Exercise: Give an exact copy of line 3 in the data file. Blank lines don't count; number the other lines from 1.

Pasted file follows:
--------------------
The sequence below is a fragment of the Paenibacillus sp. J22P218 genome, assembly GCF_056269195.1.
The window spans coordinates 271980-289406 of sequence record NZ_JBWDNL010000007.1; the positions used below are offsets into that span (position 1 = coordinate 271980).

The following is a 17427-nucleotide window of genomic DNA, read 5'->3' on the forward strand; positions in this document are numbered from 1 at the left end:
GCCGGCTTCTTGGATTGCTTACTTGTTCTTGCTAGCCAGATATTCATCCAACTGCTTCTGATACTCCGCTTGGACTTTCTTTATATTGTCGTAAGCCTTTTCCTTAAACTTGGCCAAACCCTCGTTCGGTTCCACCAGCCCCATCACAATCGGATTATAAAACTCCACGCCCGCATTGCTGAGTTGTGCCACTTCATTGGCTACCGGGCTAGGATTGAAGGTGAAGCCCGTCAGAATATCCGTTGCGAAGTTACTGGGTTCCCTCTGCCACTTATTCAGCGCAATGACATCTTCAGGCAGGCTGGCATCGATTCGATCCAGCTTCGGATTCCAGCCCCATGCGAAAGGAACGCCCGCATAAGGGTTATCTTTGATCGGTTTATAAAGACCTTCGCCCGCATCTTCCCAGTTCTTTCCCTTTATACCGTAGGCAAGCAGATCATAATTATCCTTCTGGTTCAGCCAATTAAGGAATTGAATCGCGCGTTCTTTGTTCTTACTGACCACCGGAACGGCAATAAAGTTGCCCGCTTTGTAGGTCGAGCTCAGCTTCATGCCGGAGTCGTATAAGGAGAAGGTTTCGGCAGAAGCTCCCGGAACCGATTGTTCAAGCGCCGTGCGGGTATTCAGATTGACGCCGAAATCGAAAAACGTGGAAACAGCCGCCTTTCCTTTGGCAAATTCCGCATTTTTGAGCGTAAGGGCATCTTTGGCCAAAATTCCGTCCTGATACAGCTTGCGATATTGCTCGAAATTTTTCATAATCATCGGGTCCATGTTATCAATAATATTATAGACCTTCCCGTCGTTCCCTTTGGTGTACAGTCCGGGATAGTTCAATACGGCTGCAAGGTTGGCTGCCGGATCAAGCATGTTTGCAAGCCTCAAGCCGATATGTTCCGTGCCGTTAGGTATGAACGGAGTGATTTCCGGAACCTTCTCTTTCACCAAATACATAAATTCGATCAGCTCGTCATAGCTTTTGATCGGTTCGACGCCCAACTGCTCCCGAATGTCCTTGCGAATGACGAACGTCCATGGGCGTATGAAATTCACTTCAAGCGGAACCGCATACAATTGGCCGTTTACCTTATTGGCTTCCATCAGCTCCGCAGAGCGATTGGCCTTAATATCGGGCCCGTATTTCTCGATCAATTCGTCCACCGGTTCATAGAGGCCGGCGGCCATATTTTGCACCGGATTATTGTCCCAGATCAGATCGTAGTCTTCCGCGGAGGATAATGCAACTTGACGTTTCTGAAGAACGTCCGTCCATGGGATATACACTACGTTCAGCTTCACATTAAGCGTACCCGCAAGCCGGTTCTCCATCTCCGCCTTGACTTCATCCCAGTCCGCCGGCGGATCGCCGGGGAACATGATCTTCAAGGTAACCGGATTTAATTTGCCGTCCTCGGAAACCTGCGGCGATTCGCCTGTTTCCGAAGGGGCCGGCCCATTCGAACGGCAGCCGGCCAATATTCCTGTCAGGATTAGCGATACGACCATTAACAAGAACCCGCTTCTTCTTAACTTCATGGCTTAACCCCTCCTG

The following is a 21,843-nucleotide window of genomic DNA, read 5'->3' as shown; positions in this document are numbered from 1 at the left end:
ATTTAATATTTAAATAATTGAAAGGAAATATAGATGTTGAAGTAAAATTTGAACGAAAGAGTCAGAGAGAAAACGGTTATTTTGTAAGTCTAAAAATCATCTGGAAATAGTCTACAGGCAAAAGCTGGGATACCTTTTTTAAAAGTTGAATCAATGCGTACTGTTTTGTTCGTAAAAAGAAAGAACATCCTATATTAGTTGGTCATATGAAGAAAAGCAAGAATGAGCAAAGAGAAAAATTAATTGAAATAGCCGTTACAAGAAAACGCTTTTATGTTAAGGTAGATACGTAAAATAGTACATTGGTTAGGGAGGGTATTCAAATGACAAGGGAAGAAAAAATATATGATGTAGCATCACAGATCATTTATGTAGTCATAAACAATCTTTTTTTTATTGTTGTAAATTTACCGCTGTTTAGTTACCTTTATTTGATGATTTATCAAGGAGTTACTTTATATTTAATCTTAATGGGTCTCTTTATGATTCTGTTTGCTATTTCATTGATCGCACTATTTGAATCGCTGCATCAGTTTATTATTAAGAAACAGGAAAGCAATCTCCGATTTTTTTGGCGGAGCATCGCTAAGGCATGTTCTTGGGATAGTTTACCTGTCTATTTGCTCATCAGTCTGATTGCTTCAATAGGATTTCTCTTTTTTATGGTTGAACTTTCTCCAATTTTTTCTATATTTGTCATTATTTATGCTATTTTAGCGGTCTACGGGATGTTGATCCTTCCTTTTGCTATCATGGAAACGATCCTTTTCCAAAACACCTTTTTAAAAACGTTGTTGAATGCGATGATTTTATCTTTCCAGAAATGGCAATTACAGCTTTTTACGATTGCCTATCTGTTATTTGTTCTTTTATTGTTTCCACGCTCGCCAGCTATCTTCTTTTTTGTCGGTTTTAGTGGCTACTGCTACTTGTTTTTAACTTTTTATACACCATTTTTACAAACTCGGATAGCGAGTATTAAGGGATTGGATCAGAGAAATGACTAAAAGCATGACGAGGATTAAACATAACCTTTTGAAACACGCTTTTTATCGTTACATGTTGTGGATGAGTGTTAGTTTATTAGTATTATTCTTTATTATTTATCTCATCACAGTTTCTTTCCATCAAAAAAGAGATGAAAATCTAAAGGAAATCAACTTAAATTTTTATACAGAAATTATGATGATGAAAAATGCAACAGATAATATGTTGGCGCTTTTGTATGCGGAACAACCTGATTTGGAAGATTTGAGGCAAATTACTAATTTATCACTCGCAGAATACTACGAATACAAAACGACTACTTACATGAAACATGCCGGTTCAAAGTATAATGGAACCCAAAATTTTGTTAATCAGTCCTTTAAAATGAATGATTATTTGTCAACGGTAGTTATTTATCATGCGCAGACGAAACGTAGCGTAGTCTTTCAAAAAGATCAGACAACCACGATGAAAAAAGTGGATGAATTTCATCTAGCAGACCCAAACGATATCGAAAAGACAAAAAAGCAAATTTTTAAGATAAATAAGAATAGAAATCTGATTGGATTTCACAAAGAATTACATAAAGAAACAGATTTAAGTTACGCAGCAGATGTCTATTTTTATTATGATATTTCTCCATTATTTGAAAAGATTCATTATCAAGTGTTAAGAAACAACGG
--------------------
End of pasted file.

The following is a 17427-nucleotide window of genomic DNA, read 5'->3' on the forward strand; positions in this document are numbered from 1 at the left end: